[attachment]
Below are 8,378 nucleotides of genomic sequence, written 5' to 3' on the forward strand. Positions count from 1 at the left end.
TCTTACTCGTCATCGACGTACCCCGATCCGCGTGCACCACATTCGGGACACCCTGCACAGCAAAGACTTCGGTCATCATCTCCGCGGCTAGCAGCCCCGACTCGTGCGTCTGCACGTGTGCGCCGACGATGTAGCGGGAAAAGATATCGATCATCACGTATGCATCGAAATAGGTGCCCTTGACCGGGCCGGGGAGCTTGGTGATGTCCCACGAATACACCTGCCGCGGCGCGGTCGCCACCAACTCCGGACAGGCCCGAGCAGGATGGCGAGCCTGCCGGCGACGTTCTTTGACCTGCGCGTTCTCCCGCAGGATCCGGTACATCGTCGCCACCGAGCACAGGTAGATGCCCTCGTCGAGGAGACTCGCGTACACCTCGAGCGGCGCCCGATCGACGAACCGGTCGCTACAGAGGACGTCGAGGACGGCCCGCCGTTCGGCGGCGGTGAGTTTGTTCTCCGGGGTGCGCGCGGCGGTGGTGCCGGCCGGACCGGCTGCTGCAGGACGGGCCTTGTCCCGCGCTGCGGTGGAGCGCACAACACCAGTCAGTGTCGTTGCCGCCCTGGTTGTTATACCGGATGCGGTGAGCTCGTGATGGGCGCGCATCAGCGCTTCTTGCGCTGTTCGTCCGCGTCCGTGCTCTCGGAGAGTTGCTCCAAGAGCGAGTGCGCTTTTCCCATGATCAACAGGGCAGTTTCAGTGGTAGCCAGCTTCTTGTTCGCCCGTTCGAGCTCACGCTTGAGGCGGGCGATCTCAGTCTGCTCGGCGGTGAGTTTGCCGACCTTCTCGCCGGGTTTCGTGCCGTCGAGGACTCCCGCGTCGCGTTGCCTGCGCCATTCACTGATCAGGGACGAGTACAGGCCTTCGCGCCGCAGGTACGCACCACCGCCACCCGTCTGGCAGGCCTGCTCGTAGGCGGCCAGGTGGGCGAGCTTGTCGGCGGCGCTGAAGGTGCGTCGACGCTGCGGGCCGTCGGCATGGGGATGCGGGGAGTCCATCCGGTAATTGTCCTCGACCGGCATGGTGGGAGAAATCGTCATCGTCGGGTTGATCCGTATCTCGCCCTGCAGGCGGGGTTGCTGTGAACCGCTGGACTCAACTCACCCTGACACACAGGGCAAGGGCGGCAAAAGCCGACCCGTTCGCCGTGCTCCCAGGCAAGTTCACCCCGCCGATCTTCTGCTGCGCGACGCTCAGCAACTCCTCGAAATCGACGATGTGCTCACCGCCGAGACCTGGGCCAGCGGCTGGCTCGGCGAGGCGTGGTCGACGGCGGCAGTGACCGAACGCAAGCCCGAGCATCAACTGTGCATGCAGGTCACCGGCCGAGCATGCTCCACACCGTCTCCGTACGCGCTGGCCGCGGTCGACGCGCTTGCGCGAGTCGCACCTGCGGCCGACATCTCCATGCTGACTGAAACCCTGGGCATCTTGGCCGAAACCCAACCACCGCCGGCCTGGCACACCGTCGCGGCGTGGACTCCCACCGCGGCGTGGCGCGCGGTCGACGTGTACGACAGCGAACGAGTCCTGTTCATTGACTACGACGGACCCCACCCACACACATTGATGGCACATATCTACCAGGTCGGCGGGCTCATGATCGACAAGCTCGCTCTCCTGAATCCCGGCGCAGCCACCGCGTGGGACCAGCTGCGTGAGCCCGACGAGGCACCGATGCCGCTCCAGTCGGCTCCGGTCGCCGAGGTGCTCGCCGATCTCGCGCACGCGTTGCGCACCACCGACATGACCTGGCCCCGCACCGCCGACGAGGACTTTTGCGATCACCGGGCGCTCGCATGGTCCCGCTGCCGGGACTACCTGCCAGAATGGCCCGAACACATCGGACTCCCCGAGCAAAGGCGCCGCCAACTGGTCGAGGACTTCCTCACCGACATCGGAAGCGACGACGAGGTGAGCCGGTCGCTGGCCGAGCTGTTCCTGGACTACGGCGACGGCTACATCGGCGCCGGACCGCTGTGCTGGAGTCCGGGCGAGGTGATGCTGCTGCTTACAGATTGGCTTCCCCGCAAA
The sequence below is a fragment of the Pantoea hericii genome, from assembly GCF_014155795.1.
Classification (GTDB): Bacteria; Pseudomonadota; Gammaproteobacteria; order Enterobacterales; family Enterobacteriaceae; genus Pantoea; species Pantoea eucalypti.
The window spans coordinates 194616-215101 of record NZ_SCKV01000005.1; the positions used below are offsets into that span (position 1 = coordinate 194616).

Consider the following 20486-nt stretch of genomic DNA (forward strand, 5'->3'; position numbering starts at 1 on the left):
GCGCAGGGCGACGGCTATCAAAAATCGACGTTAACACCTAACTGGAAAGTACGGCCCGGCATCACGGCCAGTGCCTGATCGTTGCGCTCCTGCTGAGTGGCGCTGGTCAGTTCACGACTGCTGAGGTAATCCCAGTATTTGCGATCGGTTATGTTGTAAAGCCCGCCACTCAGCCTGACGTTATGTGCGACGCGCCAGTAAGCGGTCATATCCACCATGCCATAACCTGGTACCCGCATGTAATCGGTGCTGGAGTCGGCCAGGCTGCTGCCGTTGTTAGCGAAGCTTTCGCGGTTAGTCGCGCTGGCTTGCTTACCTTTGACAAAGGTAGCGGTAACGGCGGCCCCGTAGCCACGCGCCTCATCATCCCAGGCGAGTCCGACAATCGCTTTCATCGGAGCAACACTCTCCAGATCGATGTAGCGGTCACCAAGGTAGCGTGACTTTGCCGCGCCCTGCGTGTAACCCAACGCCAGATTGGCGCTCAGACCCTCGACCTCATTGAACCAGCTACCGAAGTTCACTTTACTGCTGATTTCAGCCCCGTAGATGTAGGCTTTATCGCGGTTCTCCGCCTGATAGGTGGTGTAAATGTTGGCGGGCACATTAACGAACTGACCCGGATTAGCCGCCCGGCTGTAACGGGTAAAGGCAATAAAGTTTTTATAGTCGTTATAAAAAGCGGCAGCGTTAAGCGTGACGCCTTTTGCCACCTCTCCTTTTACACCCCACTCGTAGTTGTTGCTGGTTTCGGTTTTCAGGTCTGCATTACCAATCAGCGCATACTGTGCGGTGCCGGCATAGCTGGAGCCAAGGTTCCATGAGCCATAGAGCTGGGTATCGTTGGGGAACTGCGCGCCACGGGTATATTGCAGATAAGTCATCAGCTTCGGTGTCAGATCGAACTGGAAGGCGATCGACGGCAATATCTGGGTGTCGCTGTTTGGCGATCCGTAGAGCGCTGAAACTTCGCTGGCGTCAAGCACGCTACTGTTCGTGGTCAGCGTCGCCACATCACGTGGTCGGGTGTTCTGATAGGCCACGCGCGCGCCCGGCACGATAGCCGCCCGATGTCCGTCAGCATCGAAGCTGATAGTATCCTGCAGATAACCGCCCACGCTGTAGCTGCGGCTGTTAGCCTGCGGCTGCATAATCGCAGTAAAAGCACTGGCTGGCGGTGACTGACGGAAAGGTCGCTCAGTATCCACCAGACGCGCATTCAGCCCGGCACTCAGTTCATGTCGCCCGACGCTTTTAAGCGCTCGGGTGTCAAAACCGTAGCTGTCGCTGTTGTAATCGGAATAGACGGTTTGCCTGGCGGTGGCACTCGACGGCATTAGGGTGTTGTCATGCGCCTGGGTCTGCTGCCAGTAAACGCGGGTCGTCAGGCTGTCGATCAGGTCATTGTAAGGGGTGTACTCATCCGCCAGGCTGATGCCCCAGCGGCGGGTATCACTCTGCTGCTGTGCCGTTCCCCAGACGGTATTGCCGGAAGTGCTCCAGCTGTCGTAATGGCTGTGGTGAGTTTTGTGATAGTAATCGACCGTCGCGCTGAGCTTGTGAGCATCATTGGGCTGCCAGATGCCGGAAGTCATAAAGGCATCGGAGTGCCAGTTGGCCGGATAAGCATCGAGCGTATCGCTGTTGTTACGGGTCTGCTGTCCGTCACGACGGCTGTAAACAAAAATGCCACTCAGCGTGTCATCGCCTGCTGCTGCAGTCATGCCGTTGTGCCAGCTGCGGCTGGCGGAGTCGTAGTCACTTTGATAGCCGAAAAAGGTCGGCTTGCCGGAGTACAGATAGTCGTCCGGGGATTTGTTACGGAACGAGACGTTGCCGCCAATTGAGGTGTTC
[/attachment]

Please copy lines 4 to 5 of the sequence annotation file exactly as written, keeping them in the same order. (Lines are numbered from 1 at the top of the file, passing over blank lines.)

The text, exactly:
Classification (GTDB): Bacteria; Pseudomonadota; Gammaproteobacteria; order Enterobacterales; family Enterobacteriaceae; genus Pantoea; species Pantoea eucalypti.
The window spans coordinates 194616-215101 of record NZ_SCKV01000005.1; the positions used below are offsets into that span (position 1 = coordinate 194616).